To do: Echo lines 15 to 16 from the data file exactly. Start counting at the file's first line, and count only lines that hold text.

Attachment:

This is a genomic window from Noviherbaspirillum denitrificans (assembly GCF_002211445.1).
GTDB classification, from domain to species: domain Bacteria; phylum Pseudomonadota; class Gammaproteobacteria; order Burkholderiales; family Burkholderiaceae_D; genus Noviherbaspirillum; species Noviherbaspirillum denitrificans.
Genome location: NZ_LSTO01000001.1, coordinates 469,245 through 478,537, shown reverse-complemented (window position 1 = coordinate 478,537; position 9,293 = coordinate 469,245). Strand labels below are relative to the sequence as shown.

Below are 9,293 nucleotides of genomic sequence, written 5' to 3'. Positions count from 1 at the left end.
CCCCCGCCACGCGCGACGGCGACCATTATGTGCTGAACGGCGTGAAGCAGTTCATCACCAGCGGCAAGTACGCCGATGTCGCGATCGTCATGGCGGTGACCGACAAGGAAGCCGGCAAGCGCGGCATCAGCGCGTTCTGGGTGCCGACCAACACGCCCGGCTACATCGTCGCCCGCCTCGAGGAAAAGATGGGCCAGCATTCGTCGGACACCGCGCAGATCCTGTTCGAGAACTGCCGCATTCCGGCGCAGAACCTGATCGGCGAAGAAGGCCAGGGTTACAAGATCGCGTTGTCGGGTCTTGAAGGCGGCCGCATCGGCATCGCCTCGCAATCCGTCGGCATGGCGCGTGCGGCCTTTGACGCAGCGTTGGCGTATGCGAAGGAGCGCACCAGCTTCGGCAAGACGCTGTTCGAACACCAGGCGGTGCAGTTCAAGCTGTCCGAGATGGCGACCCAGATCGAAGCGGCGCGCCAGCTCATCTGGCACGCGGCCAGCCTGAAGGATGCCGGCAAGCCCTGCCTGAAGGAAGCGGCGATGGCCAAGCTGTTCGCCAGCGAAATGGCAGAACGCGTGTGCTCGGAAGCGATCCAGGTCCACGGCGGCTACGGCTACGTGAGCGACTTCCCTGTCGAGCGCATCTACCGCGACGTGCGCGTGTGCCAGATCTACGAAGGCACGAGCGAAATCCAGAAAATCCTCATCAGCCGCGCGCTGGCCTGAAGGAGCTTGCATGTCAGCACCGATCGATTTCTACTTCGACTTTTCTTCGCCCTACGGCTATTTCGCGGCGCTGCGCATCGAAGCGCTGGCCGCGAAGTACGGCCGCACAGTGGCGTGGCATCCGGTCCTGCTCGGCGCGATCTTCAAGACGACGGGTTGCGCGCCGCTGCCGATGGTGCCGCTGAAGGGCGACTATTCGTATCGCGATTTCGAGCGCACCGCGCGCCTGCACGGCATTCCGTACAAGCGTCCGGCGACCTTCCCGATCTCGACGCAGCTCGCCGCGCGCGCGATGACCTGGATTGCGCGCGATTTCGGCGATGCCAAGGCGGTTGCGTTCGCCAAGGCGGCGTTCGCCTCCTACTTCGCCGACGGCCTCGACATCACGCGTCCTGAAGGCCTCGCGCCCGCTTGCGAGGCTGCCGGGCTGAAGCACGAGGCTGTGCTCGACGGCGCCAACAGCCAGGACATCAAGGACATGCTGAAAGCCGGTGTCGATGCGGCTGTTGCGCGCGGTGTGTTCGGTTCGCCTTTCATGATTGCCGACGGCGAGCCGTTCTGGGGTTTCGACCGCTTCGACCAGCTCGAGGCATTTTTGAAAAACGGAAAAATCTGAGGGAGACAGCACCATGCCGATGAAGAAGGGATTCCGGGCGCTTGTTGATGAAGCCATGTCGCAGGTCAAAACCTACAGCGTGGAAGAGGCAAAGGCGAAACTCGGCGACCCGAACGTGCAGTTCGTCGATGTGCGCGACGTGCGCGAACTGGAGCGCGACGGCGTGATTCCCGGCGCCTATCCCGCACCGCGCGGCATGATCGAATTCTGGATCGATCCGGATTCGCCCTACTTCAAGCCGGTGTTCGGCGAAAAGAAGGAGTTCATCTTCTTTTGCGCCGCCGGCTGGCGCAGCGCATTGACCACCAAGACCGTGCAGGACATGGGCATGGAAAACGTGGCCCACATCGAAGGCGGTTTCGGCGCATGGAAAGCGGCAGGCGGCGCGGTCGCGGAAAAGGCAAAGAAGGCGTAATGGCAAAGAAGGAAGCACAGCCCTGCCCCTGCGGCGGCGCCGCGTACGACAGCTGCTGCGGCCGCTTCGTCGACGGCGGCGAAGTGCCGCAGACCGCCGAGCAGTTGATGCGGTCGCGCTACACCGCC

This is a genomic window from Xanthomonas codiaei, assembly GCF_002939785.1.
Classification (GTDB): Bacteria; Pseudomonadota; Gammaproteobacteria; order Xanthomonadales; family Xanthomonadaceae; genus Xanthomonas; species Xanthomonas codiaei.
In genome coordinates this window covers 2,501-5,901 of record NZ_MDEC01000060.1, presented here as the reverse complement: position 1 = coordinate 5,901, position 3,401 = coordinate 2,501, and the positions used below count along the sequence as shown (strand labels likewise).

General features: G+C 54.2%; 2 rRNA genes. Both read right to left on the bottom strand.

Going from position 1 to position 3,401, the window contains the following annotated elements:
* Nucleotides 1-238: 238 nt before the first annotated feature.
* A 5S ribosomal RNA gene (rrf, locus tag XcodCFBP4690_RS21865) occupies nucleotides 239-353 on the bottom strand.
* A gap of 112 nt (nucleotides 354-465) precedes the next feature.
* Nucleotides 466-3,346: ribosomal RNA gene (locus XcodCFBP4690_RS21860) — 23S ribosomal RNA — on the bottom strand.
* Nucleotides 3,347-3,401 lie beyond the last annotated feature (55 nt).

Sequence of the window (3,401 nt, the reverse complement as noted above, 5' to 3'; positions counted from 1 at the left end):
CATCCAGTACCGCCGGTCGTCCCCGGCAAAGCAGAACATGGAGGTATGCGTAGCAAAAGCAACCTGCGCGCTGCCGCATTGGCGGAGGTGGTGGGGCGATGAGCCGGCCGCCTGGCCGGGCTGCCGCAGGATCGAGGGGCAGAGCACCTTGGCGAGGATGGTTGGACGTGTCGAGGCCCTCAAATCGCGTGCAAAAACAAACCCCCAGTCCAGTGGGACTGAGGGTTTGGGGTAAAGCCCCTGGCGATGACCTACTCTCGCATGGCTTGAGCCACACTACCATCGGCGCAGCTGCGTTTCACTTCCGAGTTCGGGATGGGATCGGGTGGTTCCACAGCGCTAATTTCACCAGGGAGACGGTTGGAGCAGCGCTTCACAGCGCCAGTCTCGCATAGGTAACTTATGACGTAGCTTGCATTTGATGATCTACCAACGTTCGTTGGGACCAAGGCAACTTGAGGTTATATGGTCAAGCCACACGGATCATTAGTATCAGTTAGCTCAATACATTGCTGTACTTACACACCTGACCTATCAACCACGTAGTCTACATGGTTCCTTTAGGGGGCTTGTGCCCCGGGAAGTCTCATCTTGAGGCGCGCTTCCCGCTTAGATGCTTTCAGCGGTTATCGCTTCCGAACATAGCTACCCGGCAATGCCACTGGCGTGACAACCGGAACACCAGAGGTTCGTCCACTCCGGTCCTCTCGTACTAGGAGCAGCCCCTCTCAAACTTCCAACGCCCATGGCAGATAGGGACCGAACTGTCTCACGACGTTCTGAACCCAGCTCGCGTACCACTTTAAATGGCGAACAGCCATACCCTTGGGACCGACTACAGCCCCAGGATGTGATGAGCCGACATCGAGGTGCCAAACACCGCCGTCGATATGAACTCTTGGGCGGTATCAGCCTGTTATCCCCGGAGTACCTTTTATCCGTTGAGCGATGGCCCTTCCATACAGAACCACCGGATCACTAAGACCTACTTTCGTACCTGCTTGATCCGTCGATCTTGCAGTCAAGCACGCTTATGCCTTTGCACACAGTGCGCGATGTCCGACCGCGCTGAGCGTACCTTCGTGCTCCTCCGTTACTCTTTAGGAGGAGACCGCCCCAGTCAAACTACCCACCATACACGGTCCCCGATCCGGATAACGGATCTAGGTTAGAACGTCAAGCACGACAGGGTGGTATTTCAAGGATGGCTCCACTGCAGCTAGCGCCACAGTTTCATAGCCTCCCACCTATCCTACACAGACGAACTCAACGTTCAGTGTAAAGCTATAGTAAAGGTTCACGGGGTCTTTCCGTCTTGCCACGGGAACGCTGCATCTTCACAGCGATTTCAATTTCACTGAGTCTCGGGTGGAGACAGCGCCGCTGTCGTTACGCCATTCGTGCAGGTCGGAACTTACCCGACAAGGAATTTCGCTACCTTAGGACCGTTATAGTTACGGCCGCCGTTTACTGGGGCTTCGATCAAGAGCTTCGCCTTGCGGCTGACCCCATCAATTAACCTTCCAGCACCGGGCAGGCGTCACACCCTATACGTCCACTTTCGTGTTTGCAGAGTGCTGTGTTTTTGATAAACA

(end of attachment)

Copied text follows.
* Nucleotides 3,347-3,401 lie beyond the last annotated feature (55 nt).

Sequence of the window (3,401 nt, the reverse complement as noted above, 5' to 3'; positions counted from 1 at the left end):